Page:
Torres del Paine, Chile
You need to be in good shape to get the most out of Torres del Paine National Park. It is a hikers’ world. Backpackers extract the most out of the experience because they get into and around and through the extraordinary beauty of this craggy massif of granite and sedimentary rock. Limited in time and youth, I did not do the seven-day circuit of the massif, but I hiked two challenging day routes, including what is generally considered the most difficult, the trail to the foot of the torres, or towers in English. It’s a nine-mile trek with a total 4,000-foot gain. The last kilometer is steep and hard, but the payoff is worth it:
Like everything that pokes above ground level in these parts, a couple of hairs north of the fearsome Roaring Forties in latitude, the massif is blasted by gale-strength winds. It is so impressive that experiencing the gusts that can knock you over is worth a visit in itself, and far better than a roller coaster because its nature in its
Torres del Paine is a dance of light and shadow, of rainbows and glaciers, of guanacos and pumas, of soaring buzzards and eagles that surf the storm. It is erosion and change and elemental forces. A human feels small on this stage. Where it’s flat, the pampas feels like an ocean, as U.S. pioneers in stagecoaches described the Great Plains. Beret-topped gauchos in heavy parkas come and go on horseback, providing color. But they don’t ride like our cowboys nor do they look like them. More like Andalusian horsemen I know from Spain, a riding style that seems more a part of the horse rather than a rider on the horse. Like mythical centaurs. I wondered if they ever dismounted. Whenever I saw one, wind whipped his clothing. Dressed in so many layers, he was shaped like an egg. Or maybe the gauchos just eat and drank a lot, which is understandable in this climate.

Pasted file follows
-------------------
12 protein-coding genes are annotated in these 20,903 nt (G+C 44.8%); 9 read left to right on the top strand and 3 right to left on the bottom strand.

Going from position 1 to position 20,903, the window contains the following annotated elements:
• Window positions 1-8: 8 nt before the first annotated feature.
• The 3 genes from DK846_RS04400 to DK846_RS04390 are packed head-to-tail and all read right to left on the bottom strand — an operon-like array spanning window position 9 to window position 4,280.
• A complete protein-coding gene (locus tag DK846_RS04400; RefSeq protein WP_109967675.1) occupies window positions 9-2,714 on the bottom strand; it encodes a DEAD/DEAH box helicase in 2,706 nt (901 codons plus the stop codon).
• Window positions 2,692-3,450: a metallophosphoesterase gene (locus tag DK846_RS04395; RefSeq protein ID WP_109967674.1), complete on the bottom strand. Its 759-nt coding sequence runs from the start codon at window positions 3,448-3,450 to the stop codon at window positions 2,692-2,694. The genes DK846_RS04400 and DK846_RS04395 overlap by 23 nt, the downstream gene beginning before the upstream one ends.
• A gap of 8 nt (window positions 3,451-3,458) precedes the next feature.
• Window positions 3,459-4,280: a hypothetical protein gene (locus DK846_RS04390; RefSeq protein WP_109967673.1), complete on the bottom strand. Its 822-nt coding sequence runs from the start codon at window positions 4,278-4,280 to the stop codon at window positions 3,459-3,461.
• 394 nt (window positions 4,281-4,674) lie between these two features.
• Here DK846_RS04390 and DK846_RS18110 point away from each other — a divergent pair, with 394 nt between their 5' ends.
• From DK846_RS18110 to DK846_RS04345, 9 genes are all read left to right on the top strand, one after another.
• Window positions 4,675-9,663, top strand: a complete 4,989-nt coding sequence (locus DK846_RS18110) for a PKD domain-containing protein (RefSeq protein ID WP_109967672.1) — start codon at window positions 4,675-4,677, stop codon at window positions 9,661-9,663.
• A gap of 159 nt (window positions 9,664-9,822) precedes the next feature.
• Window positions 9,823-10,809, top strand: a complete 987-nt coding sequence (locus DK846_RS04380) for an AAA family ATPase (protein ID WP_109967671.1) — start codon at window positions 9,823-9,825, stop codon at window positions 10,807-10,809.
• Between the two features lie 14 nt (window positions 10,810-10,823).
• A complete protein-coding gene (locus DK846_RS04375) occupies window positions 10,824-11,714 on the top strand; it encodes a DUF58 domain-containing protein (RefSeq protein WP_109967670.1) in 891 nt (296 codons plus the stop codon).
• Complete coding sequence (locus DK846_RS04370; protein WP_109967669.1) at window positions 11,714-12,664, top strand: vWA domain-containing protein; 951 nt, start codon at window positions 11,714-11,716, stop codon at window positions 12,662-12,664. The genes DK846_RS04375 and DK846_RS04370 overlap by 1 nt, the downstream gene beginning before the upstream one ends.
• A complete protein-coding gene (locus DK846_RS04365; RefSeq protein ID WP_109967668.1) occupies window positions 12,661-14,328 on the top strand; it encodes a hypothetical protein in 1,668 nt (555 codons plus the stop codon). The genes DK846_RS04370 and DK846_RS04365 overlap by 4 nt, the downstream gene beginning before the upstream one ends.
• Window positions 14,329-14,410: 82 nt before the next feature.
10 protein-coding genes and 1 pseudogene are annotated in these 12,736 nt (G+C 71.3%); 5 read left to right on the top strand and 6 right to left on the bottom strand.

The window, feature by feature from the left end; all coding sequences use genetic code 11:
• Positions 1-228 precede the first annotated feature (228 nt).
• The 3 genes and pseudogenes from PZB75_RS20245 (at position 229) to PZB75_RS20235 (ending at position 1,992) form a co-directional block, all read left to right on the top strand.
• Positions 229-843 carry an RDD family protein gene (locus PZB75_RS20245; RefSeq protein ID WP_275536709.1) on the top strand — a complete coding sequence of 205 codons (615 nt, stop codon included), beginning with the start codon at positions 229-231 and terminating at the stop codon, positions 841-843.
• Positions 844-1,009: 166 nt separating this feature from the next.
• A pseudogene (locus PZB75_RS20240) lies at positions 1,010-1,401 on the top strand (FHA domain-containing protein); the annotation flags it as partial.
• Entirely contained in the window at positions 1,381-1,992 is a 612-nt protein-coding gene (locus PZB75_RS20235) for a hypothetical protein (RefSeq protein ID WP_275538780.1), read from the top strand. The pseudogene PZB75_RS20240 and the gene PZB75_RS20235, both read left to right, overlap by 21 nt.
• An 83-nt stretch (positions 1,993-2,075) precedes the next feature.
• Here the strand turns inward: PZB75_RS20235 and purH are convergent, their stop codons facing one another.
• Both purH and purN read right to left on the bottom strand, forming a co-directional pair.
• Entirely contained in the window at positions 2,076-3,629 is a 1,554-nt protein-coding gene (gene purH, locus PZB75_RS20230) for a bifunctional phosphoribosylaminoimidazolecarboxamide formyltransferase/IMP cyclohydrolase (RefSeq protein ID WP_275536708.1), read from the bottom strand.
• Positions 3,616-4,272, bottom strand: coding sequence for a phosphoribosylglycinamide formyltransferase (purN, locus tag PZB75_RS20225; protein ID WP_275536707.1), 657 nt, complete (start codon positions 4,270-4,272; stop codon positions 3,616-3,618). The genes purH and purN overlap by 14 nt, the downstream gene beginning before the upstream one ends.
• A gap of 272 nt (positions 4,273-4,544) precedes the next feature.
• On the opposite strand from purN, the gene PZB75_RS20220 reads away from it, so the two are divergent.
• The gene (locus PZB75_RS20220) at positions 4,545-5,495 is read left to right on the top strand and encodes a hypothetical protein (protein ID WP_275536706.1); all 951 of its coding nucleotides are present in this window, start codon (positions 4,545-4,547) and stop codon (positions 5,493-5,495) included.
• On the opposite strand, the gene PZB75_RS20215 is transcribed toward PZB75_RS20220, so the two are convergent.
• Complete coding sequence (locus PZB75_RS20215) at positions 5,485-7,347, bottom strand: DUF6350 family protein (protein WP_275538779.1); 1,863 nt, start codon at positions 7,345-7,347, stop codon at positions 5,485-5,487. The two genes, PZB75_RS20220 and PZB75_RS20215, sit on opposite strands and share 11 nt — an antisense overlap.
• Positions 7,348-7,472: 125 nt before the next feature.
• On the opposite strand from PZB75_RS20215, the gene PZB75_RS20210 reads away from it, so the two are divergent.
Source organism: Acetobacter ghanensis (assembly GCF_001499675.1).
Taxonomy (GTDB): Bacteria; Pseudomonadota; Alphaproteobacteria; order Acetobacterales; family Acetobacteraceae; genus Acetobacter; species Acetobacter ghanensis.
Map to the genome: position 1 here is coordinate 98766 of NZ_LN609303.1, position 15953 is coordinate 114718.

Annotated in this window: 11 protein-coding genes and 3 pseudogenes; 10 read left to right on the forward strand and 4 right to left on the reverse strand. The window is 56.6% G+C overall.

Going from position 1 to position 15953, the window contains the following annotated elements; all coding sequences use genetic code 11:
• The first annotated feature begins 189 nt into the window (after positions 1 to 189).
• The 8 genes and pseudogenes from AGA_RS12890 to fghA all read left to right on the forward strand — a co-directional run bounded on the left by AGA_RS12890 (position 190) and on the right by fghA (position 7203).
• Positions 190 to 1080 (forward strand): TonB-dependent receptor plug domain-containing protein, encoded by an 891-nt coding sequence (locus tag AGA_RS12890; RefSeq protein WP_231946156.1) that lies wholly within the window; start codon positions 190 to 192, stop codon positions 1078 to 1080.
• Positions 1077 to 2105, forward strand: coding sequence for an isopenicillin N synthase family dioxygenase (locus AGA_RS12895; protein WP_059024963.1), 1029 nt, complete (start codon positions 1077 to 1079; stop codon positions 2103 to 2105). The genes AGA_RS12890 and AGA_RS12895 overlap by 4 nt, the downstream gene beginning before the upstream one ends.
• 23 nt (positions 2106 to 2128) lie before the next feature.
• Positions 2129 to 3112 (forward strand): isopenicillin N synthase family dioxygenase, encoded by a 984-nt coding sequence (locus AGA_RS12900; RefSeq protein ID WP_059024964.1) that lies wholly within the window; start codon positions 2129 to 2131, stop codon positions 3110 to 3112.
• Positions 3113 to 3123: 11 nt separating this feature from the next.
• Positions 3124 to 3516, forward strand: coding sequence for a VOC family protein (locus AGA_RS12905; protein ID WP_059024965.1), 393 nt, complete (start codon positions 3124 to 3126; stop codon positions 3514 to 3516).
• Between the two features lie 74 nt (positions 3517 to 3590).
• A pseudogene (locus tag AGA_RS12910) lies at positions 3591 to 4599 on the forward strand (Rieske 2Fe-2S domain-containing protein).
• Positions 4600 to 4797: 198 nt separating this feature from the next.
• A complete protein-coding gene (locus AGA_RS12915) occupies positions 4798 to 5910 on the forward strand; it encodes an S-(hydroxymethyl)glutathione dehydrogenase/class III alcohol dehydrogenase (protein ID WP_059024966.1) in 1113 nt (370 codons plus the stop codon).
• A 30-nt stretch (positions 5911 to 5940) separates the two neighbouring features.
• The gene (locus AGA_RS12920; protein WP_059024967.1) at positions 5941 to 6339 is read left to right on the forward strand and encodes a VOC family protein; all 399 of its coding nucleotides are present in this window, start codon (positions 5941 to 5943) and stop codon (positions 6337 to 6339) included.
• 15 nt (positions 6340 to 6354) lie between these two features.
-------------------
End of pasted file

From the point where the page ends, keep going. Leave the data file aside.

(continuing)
Tierra Patagonia, the hotel I stayed in, looks a part of the terrain, or a sinuous wing hovering just above it. You see sheep grazing on the land through every hotel window. The hotel feels like a cross between a Swiss 5-star hotel and an alpine hostel. The guides are friendly fixtures. Full of youth, life, energy and excitement, they rally the guests to challenging feats or simply to comfortable drives through the magnificent landscape. People don’t interact much unless they’ve become friends during excursions. They pass by your table at dinner the night before they leave, and you scribble contact info, say a warm goodbye, “yes, let’s exchange photos,” and then they fade into the mist of a poor memory. Nice people, self-selected by the kind of destination it is.
But the animals I loved most in Patagonia were not the humans but the sheep and guanacos. They dot the land like juniper dots Georgia O’Keefe’s northern New Mexico landscapes. I loved watching the eagles soar in the wind and streak across the sky, like windsurfers on a broad reach, or loop skyward on thermals, a sharp eye out for infirm guanacos, their favorite prey. A guide told me that when a baby is born, the 10 or so females in a herd encircle it until it is able to run from eagles fast with the herd.